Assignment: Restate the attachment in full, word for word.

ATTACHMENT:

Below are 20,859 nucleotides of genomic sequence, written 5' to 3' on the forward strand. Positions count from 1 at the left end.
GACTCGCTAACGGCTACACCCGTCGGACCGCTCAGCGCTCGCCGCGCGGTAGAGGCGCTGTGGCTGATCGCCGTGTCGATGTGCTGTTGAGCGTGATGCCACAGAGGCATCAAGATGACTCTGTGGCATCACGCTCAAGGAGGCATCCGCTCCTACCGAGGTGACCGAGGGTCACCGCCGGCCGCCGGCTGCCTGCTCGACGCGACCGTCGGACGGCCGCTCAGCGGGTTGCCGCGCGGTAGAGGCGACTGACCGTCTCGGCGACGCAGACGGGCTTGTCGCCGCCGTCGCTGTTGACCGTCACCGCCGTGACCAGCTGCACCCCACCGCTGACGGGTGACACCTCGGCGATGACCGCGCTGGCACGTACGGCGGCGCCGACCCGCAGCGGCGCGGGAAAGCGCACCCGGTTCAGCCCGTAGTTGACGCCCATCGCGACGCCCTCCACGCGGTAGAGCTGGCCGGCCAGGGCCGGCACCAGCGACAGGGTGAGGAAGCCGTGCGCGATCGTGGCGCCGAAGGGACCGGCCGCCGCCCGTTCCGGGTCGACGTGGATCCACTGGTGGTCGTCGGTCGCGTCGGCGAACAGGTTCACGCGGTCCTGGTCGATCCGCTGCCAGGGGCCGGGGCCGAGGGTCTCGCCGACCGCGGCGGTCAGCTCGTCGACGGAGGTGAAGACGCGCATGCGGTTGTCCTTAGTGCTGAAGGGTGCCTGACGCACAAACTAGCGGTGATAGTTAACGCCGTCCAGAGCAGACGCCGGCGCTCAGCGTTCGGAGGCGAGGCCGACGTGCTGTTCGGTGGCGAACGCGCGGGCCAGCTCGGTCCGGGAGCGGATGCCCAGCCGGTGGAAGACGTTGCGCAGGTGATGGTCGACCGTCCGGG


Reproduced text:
Below are 20,859 nucleotides of genomic sequence, written 5' to 3' on the forward strand. Positions count from 1 at the left end.
GACTCGCTAACGGCTACACCCGTCGGACCGCTCAGCGCTCGCCGCGCGGTAGAGGCGCTGTGGCTGATCGCCGTGTCGATGTGCTGTTGAGCGTGATGCCACAGAGGCATCAAGATGACTCTGTGGCATCACGCTCAAGGAGGCATCCGCTCCTACCGAGGTGACCGAGGGTCACCGCCGGCCGCCGGCTGCCTGCTCGACGCGACCGTCGGACGGCCGCTCAGCGGGTTGCCGCGCGGTAGAGGCGACTGACCGTCTCGGCGACGCAGACGGGCTTGTCGCCGCCGTCGCTGTTGACCGTCACCGCCGTGACCAGCTGCACCCCACCGCTGACGGGTGACACCTCGGCGATGACCGCGCTGGCACGTACGGCGGCGCCGACCCGCAGCGGCGCGGGAAAGCGCACCCGGTTCAGCCCGTAGTTGACGCCCATCGCGACGCCCTCCACGCGGTAGAGCTGGCCGGCCAGGGCCGGCACCAGCGACAGGGTGAGGAAGCCGTGCGCGATCGTGGCGCCGAAGGGACCGGCCGCCGCCCGTTCCGGGTCGACGTGGATCCACTGGTGGTCGTCGGTCGCGTCGGCGAACAGGTTCACGCGGTCCTGGTCGATCCGCTGCCAGGGGCCGGGGCCGAGGGTCTCGCCGACCGCGGCGGTCAGCTCGTCGACGGAGGTGAAGACGCGCATGCGGTTGTCCTTAGTGCTGAAGGGTGCCTGACGCACAAACTAGCGGTGATAGTTAACGCCGTCCAGAGCAGACGCCGGCGCTCAGCGTTCGGAGGCGAGGCCGACGTGCTGTTCGGTGGCGAACGCGCGGGCCAGCTCGGTCCGGGAGCGGATGCCCAGCCGGTGGAAGACGTTGCGCAGGTGATGGTCGACCGTCCGGG